"Colin is being very philosophical at blanking but the news from home has kept him smiling through the blank hours. 'Sh*t happens,' is what he said to me this morning. Nige's got nothing to be disappointed about and that's for sure. I think he's had four or five lovely twenties and a magnificent thirty pound mirror plus quite a few doubles as well. I knew when he blanked up at the barrage he'd get his own back!

"So were going to pop in to see Pete on the way home. I rang his house last night, not expecting to hear from him, more to check that he was still fishing, but he's back home, having pulled off after a five day blank. In hindsight this was a good move on our part

"There it is, this edition of French Message comes to an end. A bit of a disappointing end but there you go. I can't wait to get home now. So, I'll see you soon, Tat, and I hope we'll both see this little bit of Paradise in the not to distant future. I can't wait to bring you out here to enjoy what is without doubt the best lake I have ever fished in France, nay, possibly in my fishing lifetime. I'm sure there are other challenges awaiting us somewhere along the line, and we can look forward fishing them, but I shan't be looking any further afield than this little bit of heaven, that's for sure.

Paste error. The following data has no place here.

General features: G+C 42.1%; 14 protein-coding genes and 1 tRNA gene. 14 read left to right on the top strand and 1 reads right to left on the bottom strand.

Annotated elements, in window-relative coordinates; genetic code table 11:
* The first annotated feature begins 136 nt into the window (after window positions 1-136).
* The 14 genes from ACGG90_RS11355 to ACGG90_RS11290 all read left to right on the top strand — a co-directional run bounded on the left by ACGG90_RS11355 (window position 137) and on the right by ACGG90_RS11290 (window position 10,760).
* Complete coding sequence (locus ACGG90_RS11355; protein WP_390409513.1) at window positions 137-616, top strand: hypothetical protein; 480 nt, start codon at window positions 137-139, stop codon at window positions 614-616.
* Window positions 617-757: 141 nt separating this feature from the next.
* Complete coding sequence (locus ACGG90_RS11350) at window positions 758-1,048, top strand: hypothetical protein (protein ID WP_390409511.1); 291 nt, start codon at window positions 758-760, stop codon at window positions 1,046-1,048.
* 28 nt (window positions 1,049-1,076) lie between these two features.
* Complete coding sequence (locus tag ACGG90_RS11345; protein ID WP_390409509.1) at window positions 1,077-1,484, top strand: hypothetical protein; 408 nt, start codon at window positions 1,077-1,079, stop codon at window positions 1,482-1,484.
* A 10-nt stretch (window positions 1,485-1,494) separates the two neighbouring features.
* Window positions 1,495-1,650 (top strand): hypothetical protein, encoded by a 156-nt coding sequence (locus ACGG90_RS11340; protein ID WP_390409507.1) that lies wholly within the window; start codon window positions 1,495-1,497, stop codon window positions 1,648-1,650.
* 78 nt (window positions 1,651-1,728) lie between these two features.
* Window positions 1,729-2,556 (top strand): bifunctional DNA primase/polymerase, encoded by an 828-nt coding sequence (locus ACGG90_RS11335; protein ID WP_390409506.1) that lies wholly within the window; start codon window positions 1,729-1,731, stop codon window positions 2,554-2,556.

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   Old Thread  #325 28 Oct 2018 at 2.48pm Login so you can post / reply  Register so you can join in!
In reply to Post #324
"Back again with a big grin all over my face, not because I have had another carp but simple because this has been a magical day. It's Sunday night now, Tat and I have just spent one of the best days I've ever had here in France, In pure angling terms we've had better (laughing and a bit slurry!) but today has bee splendid. Me, Nige and Colin went up to the village at lunchtime for a meal. We had a good drink and plenty of superb grub, then came back to find that Jose, Jean-Louis and all the rest of them had got the picnic going and the wine flowing. J-L was in fine form with the bottle.